Fiat Chrysler Automobiles (FCA) has delivered a non-binding letter to the Board of Groupe Renault, proposing a 50:50 merger of the two entities. The official announcement comes a day after news of the development broke out. In its announcement, FCA has confirmed the proposal follows prior discussions between the two carmakers on potential areas of collaboration, such as product development, and opportunities in areas like connectivity, electrification and autonomous driving.
The envisaged merged entity would be owned 50 percent by FCA shareholders and 50 percent by Groupe Renault shareholders. The joint annual sales of 8.7 million units would make the merged entity the third largest manufacturer in the world, with a combined presence wider than that of either carmaker. The merger would bring the Fiat, Renault, Jeep, Ram, Dacia, Lada, Maserati and Alfa Romeo brands under the same umbrella. Notably, the proposal also envisages association with Renault’s alliance partners Nissan and Mitsubishi. FCA and Groupe Renault, along with Mitsubishi and Nissan would be the largest manufacturer alliance, selling more than 15 million vehicles annually.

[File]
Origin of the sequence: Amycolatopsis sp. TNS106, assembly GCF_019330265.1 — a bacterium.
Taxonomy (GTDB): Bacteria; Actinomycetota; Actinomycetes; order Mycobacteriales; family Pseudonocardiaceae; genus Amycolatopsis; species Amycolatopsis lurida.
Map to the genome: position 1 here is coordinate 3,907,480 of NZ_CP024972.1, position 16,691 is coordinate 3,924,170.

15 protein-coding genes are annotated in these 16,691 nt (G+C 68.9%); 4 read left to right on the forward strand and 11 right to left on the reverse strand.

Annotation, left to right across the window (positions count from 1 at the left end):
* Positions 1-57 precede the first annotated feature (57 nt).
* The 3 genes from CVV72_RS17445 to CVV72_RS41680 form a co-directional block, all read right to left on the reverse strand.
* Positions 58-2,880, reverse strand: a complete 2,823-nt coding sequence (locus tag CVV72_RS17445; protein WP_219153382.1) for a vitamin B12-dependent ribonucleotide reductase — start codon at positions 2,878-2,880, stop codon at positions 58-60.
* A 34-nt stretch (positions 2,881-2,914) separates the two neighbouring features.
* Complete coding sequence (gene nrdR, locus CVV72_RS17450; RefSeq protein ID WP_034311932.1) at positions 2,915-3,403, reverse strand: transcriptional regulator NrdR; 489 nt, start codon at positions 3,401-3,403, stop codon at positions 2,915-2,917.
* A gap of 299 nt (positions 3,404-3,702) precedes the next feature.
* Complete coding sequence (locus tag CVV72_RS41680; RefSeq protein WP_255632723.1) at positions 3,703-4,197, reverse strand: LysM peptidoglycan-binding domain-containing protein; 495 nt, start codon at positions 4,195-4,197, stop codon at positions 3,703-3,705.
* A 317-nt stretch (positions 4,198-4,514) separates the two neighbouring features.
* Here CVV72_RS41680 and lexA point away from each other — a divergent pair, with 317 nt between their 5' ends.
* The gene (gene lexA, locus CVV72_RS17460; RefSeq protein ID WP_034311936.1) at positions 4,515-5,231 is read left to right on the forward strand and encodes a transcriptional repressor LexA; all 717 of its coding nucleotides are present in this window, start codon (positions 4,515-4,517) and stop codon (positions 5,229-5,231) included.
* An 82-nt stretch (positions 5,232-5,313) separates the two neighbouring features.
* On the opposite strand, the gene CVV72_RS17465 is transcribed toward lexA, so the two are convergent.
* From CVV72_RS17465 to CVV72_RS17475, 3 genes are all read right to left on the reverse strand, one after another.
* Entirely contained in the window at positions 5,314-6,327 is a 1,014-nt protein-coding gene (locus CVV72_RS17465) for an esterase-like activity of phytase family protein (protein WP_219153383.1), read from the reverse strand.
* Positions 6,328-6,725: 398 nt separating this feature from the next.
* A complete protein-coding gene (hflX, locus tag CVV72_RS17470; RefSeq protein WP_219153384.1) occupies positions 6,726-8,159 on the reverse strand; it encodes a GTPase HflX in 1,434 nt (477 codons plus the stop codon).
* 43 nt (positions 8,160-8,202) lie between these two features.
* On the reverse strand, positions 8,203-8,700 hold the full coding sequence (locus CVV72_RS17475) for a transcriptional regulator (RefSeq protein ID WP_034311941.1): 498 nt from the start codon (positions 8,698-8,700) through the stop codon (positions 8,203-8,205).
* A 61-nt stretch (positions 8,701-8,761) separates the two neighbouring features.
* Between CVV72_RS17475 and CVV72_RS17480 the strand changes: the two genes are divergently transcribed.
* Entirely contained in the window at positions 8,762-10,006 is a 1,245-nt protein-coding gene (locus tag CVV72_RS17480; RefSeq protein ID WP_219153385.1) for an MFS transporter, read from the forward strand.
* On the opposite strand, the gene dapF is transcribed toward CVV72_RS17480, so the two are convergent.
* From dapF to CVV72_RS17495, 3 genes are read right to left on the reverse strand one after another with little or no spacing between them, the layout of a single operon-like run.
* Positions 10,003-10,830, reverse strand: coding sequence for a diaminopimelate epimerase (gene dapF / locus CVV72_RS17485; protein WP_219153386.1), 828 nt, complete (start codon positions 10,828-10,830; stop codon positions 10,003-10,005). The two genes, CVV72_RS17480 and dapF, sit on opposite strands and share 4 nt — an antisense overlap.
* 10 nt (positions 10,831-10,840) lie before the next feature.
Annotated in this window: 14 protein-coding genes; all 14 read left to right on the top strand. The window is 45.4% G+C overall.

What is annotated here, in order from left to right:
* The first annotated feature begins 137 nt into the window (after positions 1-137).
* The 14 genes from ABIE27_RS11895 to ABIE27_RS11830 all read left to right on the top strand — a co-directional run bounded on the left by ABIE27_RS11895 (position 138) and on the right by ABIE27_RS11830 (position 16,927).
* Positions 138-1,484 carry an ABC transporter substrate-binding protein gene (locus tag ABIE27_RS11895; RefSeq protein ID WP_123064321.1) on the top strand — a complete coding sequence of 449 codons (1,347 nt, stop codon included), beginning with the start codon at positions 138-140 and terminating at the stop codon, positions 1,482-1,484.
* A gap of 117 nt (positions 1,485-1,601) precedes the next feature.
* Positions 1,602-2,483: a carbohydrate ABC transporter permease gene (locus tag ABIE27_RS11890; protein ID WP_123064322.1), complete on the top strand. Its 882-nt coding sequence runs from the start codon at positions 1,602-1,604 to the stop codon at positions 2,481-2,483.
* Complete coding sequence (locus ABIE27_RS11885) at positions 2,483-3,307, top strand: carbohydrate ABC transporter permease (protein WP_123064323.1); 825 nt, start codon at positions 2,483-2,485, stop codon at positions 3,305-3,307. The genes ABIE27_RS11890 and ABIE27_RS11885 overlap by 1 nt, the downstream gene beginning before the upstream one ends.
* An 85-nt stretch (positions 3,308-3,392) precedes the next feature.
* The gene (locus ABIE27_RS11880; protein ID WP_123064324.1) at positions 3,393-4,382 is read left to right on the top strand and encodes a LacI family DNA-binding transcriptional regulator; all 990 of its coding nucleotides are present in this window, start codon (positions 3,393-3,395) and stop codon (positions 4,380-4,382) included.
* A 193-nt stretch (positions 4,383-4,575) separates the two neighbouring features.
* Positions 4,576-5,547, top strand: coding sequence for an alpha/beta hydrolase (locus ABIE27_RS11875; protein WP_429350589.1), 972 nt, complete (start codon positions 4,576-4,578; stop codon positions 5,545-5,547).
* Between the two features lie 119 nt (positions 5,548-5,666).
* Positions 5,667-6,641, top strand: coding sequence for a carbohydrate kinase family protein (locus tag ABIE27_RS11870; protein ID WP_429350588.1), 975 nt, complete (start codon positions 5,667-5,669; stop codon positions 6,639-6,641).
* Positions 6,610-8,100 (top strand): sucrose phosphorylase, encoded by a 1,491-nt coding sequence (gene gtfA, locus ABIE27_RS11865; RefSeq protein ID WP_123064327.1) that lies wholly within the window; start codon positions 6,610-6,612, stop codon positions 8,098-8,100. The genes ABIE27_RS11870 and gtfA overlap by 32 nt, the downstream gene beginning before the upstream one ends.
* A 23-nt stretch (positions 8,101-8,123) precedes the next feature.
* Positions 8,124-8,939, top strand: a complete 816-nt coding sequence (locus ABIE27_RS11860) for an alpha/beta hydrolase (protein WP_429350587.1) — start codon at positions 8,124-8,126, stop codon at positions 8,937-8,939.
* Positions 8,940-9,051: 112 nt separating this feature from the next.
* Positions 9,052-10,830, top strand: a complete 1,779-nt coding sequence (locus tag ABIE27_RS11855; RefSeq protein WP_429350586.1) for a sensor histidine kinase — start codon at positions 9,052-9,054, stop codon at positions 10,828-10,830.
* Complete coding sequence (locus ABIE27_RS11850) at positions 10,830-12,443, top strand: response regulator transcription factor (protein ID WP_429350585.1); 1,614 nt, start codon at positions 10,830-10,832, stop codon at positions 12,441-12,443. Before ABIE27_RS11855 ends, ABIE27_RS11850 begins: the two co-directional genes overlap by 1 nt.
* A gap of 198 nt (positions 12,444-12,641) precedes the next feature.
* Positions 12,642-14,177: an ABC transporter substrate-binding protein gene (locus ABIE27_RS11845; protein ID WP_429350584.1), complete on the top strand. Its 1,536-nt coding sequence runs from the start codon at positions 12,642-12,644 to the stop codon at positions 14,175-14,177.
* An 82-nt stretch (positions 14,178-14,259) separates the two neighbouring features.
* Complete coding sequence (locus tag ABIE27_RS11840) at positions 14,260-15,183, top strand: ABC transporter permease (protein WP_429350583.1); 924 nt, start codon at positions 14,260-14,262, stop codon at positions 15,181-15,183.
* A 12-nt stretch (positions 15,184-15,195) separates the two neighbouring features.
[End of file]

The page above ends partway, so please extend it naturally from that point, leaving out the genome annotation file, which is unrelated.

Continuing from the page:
Synergies arising from platform and powertrain sharing aside, there is also scope for cooperation in electrification and autonomous technology, as per FCA’s proposal. Renault’s experience in EV tech would complement FCA’s know-how in autonomous tech gained via partnerships with Waymo, BMW and Aptiv.
Interestingly, the FCA proposal mentions there will be no plant closures but more efficient capital investment. FCA, represented by Fiat and Jeep in India, has a plant at Ranjangaon in Maharashtra, while Renault and Nissan produce cars at a facility in Oragadam, Tamil Nadu. FCA has seen a change in fortunes in India, thanks to the success of the Jeep Compass, but Renault has been struggling of late, with sales on a downturn. FCA’s documents list that ‘the proposed merger would give the entity increased resources to grow its footprint in the Asia Pacific region’.
The proposal is to be reviewed by the Groupe Renault board of directors.
(This article first appeared on AutoCarIndia.com)
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